Johnson, Paul C.

Paul C. Johnson – Visiting associate professor in history at the Center for Afroamerican and African Studies and Latin American and Caribbean Studies at the University of Michigan, Ann Arbor. Johnson is the author of the award-winning book Secrets, Gossip and Gods: The Transformation of Brazilian Candomblé (2002), which explores the role of “secretism” in this and other religions. Instead of the dubious notion of “syncretism,” which suggests that there are “pure forms” of religions and cultures that may be corrupted when they encounter one another, Johnson proffers a richer understanding of the way in which persecuted and marginal Creole or hybrid groups, cultures, and practices survive and even thrive. In an article that compares research among practitioners of Candomblé and those of Garifuna religion, he refines the utility of the term indigenous by exploring the way in which these two religions “extend” and “indigenize” the practices and identities of their practitioners and their wider cultures.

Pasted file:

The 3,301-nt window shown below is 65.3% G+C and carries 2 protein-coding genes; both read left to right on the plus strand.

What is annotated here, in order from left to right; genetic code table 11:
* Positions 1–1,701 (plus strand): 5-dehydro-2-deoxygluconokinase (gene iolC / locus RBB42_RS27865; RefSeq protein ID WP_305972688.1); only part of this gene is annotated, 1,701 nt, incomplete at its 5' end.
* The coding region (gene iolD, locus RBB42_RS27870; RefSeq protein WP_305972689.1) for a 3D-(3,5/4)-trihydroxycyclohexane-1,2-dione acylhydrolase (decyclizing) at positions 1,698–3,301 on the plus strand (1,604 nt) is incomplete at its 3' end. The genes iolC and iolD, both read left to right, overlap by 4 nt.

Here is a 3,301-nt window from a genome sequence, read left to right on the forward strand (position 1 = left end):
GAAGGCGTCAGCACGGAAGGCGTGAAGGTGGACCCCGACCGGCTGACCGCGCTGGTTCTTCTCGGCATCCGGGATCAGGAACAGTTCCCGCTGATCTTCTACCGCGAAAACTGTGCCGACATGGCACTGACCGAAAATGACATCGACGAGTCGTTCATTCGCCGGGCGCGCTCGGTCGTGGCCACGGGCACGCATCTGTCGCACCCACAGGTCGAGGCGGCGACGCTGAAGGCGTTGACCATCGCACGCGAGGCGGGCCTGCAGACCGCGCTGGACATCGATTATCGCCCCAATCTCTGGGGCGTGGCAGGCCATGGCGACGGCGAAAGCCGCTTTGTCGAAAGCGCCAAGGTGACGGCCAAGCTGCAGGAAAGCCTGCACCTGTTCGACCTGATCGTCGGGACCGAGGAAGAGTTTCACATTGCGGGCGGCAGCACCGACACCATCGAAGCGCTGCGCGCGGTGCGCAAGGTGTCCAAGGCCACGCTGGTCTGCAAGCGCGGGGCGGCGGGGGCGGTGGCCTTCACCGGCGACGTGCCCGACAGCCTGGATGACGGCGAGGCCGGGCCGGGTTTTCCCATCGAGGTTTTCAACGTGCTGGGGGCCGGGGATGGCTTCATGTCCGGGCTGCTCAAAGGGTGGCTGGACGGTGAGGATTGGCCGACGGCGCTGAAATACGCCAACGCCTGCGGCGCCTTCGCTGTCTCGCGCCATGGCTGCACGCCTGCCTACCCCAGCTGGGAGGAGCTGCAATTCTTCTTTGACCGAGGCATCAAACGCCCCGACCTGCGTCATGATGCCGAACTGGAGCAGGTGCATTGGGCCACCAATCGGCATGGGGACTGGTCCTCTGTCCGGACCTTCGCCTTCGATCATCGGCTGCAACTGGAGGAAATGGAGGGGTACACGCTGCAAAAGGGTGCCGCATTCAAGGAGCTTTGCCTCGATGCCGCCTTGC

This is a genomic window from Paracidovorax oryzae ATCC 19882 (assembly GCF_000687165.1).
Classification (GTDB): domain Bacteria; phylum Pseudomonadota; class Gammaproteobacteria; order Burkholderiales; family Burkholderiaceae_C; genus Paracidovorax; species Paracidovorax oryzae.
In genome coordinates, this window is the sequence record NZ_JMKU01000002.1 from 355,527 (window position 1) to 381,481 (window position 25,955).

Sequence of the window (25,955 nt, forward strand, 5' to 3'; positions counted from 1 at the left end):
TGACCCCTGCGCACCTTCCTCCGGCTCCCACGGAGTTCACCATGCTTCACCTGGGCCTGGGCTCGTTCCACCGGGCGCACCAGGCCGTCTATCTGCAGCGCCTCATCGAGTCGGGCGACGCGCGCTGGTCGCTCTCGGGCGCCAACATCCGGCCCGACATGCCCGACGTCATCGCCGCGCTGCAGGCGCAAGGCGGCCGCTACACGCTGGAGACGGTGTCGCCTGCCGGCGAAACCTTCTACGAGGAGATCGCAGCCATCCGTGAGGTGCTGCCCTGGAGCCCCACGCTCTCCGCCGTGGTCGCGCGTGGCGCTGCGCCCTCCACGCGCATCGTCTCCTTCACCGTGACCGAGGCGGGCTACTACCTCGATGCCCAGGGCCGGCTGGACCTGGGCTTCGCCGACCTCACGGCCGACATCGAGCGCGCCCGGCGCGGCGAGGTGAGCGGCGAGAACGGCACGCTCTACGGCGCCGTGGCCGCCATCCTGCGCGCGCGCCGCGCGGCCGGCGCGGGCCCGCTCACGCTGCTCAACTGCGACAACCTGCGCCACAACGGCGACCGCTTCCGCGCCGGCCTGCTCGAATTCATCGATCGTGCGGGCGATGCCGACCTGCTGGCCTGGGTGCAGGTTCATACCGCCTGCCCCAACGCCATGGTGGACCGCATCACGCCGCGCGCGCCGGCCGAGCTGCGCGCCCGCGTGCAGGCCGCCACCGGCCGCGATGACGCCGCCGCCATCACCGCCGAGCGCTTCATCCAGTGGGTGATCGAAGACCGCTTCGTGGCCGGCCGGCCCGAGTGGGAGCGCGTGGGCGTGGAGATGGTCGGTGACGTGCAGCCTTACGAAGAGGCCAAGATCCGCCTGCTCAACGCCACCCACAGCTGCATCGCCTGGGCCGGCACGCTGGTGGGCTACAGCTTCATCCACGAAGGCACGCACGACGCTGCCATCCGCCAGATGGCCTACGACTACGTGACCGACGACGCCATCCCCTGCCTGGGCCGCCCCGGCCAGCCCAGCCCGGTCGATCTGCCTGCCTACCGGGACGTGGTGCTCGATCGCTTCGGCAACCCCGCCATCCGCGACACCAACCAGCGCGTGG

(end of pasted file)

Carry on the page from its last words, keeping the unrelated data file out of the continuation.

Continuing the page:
SOURCE:

Historical Dictionary of Shamanism by Graham Harvey and Robert J. Wallis 2007

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